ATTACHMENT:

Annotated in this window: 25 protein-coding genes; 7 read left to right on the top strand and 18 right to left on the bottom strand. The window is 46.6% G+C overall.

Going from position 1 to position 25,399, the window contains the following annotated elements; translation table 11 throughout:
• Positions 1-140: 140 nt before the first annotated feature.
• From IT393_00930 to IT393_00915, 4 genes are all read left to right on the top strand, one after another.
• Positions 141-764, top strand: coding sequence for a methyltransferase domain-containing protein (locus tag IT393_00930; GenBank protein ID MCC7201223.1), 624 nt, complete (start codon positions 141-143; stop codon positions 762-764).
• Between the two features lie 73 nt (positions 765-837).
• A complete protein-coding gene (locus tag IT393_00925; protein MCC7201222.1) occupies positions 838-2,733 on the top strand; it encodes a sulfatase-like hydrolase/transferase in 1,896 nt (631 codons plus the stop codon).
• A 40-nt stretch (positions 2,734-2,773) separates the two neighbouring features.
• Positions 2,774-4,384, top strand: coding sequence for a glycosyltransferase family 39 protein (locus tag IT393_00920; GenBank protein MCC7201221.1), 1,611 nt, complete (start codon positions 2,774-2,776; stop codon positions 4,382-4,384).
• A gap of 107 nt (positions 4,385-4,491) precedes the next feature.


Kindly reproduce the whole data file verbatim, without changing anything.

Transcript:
Annotated in this window: 25 protein-coding genes; 7 read left to right on the top strand and 18 right to left on the bottom strand. The window is 46.6% G+C overall.

Going from position 1 to position 25,399, the window contains the following annotated elements; translation table 11 throughout:
• Positions 1-140: 140 nt before the first annotated feature.
• From IT393_00930 to IT393_00915, 4 genes are all read left to right on the top strand, one after another.
• Positions 141-764, top strand: coding sequence for a methyltransferase domain-containing protein (locus tag IT393_00930; GenBank protein ID MCC7201223.1), 624 nt, complete (start codon positions 141-143; stop codon positions 762-764).
• Between the two features lie 73 nt (positions 765-837).
• A complete protein-coding gene (locus tag IT393_00925; protein MCC7201222.1) occupies positions 838-2,733 on the top strand; it encodes a sulfatase-like hydrolase/transferase in 1,896 nt (631 codons plus the stop codon).
• A 40-nt stretch (positions 2,734-2,773) separates the two neighbouring features.
• Positions 2,774-4,384, top strand: coding sequence for a glycosyltransferase family 39 protein (locus tag IT393_00920; GenBank protein MCC7201221.1), 1,611 nt, complete (start codon positions 2,774-2,776; stop codon positions 4,382-4,384).
• A gap of 107 nt (positions 4,385-4,491) precedes the next feature.